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  • Kim Senklip Harvey

The Pedagogy of Indigenous Stories


Recently I've been coming across a lot of Settler articles touching on the "do's and don'ts of writing" or "top ten's for writers" and there are many quotes from Settler's stating that to be a thorough and rigorous writer you must always be reading. Stephen King states "If you want to be a writer you must do 2 things above all else read a lot and write a lot." Or Faulkner who states "Read, read, read. Read everything -- trash, classics, good and bad, and see how they do it. Just like a carpenter who works as an apprentice and studies the master. Read! You'll absorb it.". Hell Dr. Seuss even wrote "The more things that you read, the more that you will know."

In the Settler approach to writing it can be distilled down to 2 things: reading and writing. I don't dispute that these two are a part of the pedagogy for Settler writing but know that approach is grossly absent of Indigenous components that contribute to the spherical nature that is central to the pedagogy of Indigenous story creation which includes listening and storytelling.

The absence of these two components from the Settler pedagogy without acknowledgement contributes to an erasure to the essence and embodied power of traditional and contemporary Indigenous story creation. We have been orators for thousands of years and there is nuance, power, and profundity in bearing witness and absorbing teachings by listening to storytellers and by participating in the practice of storytelling.

If the Settler literary pedagogy exists in solitude without an Indigenous method beside it then we fail everyone because it lacks the scope of all of our stories and creation work. It especially fails our young Indigenous storytellers who are waiting for us to create environments for them to unleash the stories locked away in their bloodlines. The longer we only provide them Settler pedagogies, the longer we hold back our own healing and emancipation because that is how powerful our stories are - they are ceremonial, they are our medicine. That's why they are held in one of our most sacred places - our children.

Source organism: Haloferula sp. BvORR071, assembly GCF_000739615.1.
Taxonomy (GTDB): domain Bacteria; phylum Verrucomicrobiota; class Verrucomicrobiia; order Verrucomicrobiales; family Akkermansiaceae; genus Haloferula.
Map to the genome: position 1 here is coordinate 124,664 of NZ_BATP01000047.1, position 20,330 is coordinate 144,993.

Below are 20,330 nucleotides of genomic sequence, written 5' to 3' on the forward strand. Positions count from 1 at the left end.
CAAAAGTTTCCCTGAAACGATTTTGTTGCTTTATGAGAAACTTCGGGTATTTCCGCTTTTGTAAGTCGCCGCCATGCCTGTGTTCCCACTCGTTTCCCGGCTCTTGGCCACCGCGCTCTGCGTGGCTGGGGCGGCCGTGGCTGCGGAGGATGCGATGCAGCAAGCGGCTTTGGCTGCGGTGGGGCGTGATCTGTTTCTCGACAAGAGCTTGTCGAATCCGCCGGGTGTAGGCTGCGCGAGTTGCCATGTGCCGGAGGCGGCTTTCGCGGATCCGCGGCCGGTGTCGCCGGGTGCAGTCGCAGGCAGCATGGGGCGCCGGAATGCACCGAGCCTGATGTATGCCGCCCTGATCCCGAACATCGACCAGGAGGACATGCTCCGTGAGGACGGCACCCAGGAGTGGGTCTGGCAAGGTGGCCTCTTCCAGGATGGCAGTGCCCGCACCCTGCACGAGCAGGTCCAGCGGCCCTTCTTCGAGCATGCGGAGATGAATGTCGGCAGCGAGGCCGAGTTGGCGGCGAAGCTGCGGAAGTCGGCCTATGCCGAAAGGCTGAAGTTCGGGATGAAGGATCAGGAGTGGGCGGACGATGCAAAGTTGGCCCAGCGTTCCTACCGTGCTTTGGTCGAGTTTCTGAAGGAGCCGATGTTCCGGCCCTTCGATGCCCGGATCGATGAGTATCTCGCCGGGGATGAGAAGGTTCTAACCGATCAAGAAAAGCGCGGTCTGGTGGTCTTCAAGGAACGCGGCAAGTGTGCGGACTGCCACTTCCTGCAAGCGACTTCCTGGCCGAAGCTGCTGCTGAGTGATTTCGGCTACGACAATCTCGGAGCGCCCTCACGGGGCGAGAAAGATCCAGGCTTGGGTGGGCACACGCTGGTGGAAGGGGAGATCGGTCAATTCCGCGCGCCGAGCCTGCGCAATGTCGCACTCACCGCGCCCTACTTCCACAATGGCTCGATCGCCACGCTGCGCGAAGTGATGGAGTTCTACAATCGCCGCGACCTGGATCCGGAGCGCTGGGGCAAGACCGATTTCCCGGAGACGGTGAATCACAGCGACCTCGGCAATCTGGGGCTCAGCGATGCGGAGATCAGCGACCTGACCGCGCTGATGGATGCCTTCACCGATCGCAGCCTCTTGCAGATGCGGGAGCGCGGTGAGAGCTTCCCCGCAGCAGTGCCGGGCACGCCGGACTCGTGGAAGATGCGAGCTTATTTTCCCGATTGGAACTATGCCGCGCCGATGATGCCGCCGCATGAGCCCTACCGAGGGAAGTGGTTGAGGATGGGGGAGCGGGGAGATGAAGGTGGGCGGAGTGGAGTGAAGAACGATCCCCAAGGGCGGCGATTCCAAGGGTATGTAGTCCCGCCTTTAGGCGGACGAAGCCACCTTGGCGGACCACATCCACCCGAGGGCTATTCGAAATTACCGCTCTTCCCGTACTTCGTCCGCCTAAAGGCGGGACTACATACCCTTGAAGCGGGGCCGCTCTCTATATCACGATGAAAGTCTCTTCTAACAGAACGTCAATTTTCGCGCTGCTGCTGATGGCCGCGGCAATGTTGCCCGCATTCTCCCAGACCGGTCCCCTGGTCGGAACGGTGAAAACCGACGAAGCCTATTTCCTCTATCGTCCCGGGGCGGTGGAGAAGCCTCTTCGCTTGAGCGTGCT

My literary education from k-12 was completely Settler Euro-centric. It was from the eyes and desires of the colonists to teach me how to make a "correct" sentence, a "well structured" paragraph and or "good" thesis. I was taught how to "understand" a story by following a linear method of purely cognitive "fact" gathering to "complete" the story to "understand" the intention of the writer. Cause that was always the point, I was taught that we were smart if we get it and stupid if we don't.

In the Settler paradigm, everyone is basing their success by their cognitive understanding of a lesson that was almost always about a Eurocentric way of existing - seems a bit unfair if you ask me. That white dominated narrative was always prioritized whether teachers knew it or not and not only is that deeply problematic and oppressive for Indigenous peoples - it's also mean to the white kids - or the Settlers in general. Cause we were being graded on how white man-ish we could condition our brains to understanding how stories were constructed under Settler subjugation and then we were rewarded for it. Barf.

As young people we were all working on it and in different places of our cognitive growth and this very white approach set a lot of us up for failure because none of us were old white dudes! The dominant education system made no room for different ways of absorbing and constructing stories which made some of us feel terrible about how we we're impulsively engaging with stories beyond reading and writing at a desk.

Ok wait - to go back to an earlier sentiment - we did learn one non-white way of storytelling, that I don't think was ever culturally contextualized or taught properly and that was the haiku. A haiku is a Japanese poetic form that must be universally taught because it's so globally recognized but I am curious as to how in North America the other option to Eurocentric literacy was Japanese poetry. It was def a breath of fresh air and I was energized by this alternate way of creation and expression but it was still not making me, an Indigenous woman, feel at peace with what was happening in my body, spirit and essence.

I feel story, it provokes and elicits a physical response that needs to be fostered by deep listening, preferably in tandem with dance and or physical movement, so I can express the truth of what the story is affecting. So when I say listening, it's dynamic and responsive and pending the situation - around a fire, in a long lodge, in a sweat, at the dinner table, looks unique to the environment.